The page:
Secure and Cheap – but it’s not simple.

    Cheap and Simple – but it’s not Secure.

    Simple and Secure – but it’s NEVER cheap.

  19. Stefaan Pouseele says:

    We use Smartcards for VPN access. That works great because VPN access is only allowed from corporate managed devices (read domain members). However, I would like to see better Smartcard support (or maybe the Belgium ID card instead) for authentication with delegation on the ISA server for web based services such as OWA, RPC over HTTPS (why has MS not implemented this?), Sharepoint, etc..  

    Take note that if smartcard readers would be installed everywhere than make sure you use those with a buildin keypad so we can securely input our pin  😉

    If other two-factor authentication devices should be used because of they portability, than make sure the generated pin is not an add-on on the existing ‘id’ and ‘password’, but rather a replacement of the existing ‘password’. The reason for it is that otherwise the domain credential are already entered and that is very bad, especially on a non-managed device.

  20. n0one says:

    I understood your situation Steve, your IT department just has a long road ahead.

  21. Gary says:

    A USB key that:

    1) Has a time based OTP ala secureID in a window so it can be used on machines where a USB port is unavailable.

    2) Fingerprint access control to the key contents if not using the time based OTP.

    3) Support for management of PKI material

    4) OATH compatible:


    Cheap, easy to use, and reliable. 🙂

  22. anonymous coward says:

    Poor reliability, ease-of-use, provisioning and application support are the biggest barriers to two-factor.  


    1) Make a device that is hard to lose/break. When the devices are lost/broken, fixed passwords are issued and getting back onto two-factor requires communication and coordination.  

    2) Solve the RFID reader problem so that the devices can be used for physical security.  

    3) Allow flexibility in the systems so that the hardware can be used without the PIN.  End-users don’t like to type in passwords and/or PINs.  They write their PIN on a sticky and attach it to the device anyway.  Leverage the intelligence of the device to automate sign-on.  Make it easy to authenticate from a friend’s machine or a home PC without typing a bunch of passwords.  Ease-of use in exchange for requiring two-factor is easier to sell.  

    4)Improve feedback and error handling.  User error vs. broken authentication systems is hard to diagnose.  

    5) Solve the provisioning/enrollment problem.  Handing out,  tracking and revoking OTP two factor is a labor-intestive process.  

    6) Make it easy for developers to front-end existing systems with smart card authentication to enable single sign-on.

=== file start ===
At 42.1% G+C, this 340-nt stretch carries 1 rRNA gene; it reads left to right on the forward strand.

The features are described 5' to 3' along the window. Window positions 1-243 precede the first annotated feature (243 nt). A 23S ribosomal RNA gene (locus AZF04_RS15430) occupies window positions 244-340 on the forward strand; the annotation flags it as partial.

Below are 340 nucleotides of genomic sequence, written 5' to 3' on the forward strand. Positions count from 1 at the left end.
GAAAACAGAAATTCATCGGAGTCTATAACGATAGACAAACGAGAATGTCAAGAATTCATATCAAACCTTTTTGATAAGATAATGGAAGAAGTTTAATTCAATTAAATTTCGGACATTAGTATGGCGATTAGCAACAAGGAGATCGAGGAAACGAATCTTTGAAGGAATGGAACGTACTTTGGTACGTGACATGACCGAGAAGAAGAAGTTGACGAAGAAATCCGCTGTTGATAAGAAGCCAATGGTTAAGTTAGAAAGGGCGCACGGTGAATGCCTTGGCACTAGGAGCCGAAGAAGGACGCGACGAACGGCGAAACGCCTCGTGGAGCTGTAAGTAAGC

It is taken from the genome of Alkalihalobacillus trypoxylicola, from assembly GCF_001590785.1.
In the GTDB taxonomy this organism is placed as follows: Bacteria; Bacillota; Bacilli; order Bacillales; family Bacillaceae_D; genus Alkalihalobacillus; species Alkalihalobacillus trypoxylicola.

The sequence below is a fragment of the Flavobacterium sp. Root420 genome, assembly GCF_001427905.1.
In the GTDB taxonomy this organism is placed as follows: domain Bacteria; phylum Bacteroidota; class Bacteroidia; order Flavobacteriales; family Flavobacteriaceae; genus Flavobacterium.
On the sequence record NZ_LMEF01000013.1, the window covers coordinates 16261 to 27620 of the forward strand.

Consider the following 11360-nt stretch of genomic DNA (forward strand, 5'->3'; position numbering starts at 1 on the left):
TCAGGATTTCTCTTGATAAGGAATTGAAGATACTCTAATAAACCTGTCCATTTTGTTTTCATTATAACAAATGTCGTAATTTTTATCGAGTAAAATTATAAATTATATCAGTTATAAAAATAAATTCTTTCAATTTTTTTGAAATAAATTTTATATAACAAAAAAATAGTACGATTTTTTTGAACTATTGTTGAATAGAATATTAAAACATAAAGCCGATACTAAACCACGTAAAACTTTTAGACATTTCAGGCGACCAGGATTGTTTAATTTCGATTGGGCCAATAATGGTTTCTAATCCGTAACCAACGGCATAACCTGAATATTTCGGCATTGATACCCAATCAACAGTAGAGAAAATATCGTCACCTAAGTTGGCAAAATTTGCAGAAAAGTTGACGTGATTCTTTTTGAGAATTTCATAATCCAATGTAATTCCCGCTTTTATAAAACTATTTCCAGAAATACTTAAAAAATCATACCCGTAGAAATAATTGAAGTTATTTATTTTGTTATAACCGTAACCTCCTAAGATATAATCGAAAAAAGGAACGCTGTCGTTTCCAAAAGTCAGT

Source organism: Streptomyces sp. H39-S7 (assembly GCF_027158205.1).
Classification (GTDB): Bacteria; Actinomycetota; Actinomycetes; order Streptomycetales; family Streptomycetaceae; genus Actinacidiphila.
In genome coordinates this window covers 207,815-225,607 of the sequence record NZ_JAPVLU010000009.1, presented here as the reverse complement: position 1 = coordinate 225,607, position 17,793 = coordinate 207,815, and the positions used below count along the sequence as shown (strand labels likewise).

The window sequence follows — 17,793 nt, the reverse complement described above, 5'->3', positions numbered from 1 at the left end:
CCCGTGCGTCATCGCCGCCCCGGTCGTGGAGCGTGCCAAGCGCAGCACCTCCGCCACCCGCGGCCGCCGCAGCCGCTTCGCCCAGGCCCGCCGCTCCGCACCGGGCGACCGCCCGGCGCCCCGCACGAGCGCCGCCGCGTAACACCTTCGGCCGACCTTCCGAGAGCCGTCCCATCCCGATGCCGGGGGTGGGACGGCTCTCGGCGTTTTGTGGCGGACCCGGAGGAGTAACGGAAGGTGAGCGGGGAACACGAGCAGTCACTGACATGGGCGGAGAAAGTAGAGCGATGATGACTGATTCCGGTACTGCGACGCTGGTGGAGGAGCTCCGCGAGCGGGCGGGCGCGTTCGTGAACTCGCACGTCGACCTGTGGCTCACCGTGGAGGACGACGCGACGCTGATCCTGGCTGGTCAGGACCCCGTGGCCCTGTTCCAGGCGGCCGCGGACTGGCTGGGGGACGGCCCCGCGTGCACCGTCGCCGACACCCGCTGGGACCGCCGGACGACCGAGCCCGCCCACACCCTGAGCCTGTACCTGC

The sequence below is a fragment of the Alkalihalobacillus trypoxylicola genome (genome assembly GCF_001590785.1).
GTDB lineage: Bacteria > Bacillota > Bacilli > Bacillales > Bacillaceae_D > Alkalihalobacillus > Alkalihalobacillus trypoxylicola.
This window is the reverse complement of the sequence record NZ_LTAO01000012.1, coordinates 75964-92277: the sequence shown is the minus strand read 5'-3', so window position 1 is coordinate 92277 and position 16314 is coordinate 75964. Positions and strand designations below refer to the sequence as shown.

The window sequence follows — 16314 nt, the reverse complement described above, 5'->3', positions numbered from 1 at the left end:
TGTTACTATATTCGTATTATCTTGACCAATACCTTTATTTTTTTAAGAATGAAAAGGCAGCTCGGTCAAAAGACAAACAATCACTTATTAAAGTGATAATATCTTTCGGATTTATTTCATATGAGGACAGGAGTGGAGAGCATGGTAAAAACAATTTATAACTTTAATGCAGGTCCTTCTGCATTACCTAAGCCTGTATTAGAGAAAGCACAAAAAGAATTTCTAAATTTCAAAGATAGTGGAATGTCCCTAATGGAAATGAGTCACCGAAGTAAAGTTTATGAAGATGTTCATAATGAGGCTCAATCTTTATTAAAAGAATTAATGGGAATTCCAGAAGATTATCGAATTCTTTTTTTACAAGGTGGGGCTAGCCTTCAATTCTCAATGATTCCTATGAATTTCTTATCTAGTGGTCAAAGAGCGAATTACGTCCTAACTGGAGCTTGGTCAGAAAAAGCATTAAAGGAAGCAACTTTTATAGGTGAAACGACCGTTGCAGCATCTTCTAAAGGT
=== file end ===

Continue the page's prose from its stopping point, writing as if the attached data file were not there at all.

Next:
Finally, remember that the main benefit of two-factor is the physical token, which mitigates action-at-a-distance attacks and account sharing.  Allow the organization implementing the system to make trade-offs like no PIN and authentication from non-secured resources.

  23. Ian Watkins says:

    Working in the SME space, it needs to be cheap, work OOTB and be integrated with SBS. It needs to be available in quantities that small businesses will need and it cannot have a massive infrastructure requirement. Additional units need to be easy to obtain (and not in units of 25) and on-going licence costs can’t be set ludicrously high.

    It’s hard work making money in the SME space. The purchaser is usually spending his or her money 🙂

  24. Paul Young :) says:

    Assuming there are no code vulnerabilites – the password is the only opening, and the largest weakpoint. 2 factor is obvious. I have run RSA and like it – although it can be rough. The reason primarily the guys above are having problems is the INTERFACES are not nativelyt supporting additional authentication mechanisms. Sure, one or 2 do, but there is no way to force 2 factor on LDAP or SMB. This means the 3rd party vendor then has to jury rig the implementation. Even if it is supported, it is only on less than 20% of interfaces – making the rest need to be firewalled off – a perimeter solution only. Until the vendors (starting with MS) put the equivalent of EAP on EVERY interface – it’s a pipe dream. I doubt MS will ever do that – it opens up the thought that you may use another directory – and the empire is built on authentication.

  25. Mylo says:

    Inter-vendor integration and compliance. Integration is a big barrier to successfully implementing two-factor auth in the enterprise space… in the present climate the likes of Microsoft, RSA, Citrix, Cisco etc often use proprietary, decoupled technology, making  two-factor auth both for internal and external customers (using a combination of vendors) extremely difficult at best.

  26. Winston Liu says:

    Face Recognition Detection Devices

    use infrared to help identify people like

    look-alike twins by measuring features not

    discernable to the naked eye, example:

    distance between pupils, distance from

    the forehead to the chin, etc.

  27. bill says:

    Passwords may have been the best solution 50 years ago when we didn’t have networks and key loggers. I think now we have to look at alternatives such as two factor authentication and one time passwords.

    We use RSA SecurID for VPN access. I would like to go further and use it for authentication on all our systems.

    My main requirement is that it should integrate with our core systems: Windows, SQL Server, Oracle eBusiness Suite, Lotus Domino/Notes, Linux, ISA Server.

    The biggest barrier to its use is cost. These devices are way too expensive. I imagine the tokens are cheap to make. Why does it cost so much to use them? We can’t justify the cost of deploying it to every user in our company. I have a friend with a small business who is about to install SBS. They have almost 20 people and need remote access. Such devices would be great for them, but the cost is far too high.